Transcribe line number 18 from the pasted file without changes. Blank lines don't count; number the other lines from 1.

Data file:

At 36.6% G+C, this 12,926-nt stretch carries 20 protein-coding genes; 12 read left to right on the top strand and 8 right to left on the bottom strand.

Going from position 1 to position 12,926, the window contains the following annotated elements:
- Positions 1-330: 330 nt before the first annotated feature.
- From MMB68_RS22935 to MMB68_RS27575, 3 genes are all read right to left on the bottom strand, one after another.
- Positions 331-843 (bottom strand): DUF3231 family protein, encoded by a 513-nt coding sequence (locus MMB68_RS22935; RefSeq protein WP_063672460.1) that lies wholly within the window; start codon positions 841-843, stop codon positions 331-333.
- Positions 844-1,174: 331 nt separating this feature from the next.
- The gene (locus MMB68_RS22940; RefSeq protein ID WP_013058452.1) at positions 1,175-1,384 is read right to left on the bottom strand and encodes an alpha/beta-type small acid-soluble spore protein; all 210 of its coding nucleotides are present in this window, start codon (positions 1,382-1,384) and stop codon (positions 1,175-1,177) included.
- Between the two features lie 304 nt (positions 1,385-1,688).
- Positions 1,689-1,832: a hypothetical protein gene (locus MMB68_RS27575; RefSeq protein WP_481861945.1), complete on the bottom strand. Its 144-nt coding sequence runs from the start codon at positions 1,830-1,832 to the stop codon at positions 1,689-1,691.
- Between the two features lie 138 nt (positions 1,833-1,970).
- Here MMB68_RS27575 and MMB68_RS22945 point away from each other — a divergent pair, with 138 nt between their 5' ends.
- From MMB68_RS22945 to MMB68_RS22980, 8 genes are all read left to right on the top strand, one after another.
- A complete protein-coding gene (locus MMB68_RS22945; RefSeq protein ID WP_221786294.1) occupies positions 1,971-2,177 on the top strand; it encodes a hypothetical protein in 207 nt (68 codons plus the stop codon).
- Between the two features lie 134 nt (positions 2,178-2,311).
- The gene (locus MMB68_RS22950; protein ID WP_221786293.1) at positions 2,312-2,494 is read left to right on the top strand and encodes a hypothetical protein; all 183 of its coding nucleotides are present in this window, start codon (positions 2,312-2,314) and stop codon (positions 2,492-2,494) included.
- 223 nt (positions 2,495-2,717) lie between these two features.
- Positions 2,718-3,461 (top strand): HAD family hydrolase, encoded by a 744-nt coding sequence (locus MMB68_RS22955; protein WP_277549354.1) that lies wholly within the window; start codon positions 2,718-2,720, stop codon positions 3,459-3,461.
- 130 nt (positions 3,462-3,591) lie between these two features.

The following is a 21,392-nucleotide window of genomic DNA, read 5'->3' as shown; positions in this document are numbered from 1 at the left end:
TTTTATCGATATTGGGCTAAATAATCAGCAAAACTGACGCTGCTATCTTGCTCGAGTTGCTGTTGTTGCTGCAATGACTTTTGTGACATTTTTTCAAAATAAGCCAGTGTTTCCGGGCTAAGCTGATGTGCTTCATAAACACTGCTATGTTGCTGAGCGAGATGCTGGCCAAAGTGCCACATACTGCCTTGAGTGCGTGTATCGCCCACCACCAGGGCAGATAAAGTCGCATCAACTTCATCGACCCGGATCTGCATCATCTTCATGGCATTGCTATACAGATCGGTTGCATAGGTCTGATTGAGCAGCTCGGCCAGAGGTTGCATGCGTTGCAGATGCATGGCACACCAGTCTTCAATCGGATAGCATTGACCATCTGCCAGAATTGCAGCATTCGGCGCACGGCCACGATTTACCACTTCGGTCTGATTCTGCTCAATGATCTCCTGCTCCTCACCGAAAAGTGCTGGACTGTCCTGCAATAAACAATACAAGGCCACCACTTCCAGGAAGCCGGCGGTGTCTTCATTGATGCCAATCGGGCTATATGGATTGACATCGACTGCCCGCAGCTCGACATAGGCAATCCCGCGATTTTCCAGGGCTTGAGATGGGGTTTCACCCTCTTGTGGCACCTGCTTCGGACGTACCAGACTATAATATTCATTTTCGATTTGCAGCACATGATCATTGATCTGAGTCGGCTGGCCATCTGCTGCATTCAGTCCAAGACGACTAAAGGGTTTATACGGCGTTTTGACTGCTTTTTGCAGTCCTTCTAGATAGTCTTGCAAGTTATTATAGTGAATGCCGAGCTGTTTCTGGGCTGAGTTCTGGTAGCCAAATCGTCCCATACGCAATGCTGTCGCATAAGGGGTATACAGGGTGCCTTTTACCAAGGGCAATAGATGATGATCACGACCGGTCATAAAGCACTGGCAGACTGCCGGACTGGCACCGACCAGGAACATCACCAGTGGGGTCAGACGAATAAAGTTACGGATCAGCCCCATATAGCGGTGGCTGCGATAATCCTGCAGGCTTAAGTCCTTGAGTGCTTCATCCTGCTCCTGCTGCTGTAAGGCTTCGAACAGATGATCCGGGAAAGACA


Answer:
- 130 nt (positions 3,462-3,591) lie between these two features.